Siberian researchers looking at zeolite as blood purifier for proposed hemodialysis system

Tomsk State University

Researchers at Tomsk State University in Siberia said they are experimenting with changing the physicochemical properties of zeolites in an effort to use the mineral as a way to help purify blood as part of a portable hemodialysis device they are developing.

Zeolites are microporous, aluminosilicate minerals commonly used as commercial adsorbents and catalysts. The researchers are looking at synthetic zeolite powder and natural zeolite of Tokay deposits found in Hungary.

They hope to combine the altered properties of the mineral with nanoceramics they have manufactured into a new gradient material that would be the main part (or sieve) of a portable device for hemodialysis.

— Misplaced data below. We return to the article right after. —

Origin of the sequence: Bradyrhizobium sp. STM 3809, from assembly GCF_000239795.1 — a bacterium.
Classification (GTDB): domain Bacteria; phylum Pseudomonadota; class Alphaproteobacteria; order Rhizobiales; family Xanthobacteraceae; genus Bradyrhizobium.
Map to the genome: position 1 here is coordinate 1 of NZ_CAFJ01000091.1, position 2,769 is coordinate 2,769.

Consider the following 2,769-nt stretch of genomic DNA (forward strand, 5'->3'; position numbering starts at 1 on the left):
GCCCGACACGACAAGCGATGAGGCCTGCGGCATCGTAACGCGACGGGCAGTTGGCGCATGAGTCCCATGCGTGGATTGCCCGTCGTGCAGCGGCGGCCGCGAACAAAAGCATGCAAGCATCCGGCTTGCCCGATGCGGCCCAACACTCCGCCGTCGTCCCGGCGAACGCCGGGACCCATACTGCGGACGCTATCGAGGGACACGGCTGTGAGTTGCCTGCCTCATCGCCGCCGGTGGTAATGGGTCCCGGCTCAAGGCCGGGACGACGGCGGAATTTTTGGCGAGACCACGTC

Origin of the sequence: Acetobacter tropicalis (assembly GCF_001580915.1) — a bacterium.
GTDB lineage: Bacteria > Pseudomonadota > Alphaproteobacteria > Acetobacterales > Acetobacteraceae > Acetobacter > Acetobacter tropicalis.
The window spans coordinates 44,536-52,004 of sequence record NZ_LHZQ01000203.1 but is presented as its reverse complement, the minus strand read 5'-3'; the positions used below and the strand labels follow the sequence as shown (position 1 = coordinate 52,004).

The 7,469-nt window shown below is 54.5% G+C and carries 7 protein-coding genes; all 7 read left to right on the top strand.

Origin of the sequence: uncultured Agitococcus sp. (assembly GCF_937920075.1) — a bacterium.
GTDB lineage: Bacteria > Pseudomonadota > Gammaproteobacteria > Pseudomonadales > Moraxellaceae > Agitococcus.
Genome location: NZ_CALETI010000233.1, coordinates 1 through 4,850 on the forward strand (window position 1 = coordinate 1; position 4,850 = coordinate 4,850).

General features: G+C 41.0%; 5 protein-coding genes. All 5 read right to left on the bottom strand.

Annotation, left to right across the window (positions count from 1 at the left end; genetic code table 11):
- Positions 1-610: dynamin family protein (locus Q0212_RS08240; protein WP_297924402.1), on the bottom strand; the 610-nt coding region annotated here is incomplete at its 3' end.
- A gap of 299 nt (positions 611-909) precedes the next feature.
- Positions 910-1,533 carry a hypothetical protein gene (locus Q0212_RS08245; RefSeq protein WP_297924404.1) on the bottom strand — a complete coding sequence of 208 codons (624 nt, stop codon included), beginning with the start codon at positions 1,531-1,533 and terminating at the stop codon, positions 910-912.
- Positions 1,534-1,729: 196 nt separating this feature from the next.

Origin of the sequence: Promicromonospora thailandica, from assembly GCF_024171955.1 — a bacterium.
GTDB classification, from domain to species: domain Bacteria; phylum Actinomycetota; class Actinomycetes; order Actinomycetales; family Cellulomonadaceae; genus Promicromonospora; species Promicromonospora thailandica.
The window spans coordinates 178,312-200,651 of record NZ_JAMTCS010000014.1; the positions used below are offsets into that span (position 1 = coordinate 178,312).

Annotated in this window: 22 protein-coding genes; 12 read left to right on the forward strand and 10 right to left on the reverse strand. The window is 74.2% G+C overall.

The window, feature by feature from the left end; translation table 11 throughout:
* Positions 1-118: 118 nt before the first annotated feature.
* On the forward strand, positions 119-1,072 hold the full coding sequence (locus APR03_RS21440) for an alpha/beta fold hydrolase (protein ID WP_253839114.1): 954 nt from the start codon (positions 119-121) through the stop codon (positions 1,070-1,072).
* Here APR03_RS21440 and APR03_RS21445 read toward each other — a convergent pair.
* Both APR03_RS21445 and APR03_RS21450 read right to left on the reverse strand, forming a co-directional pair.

Zeolite with high specific surface area provides effective moisture absorption, the researchers said in a release. The device would be connected to a shunt implanted under the skin of a patient, and their blood would circulate through the composite sieve and be cleaned.

“Nowadays, some analogs of traditional devices for hemodialysis are available, but all of them require the procedure to be performed in a hospital, so people are bound to their place of residence,” Alexander Buzimov, a researcher, said in a statement. “With the new device, patients will be able to go even on a long journey. Hemodialysis can be then done at home and in an emergency situation.”

The researchers said they hope to have the new material developed in the next year, allowing them to develop their portable device in the next two years.

- here’s the release

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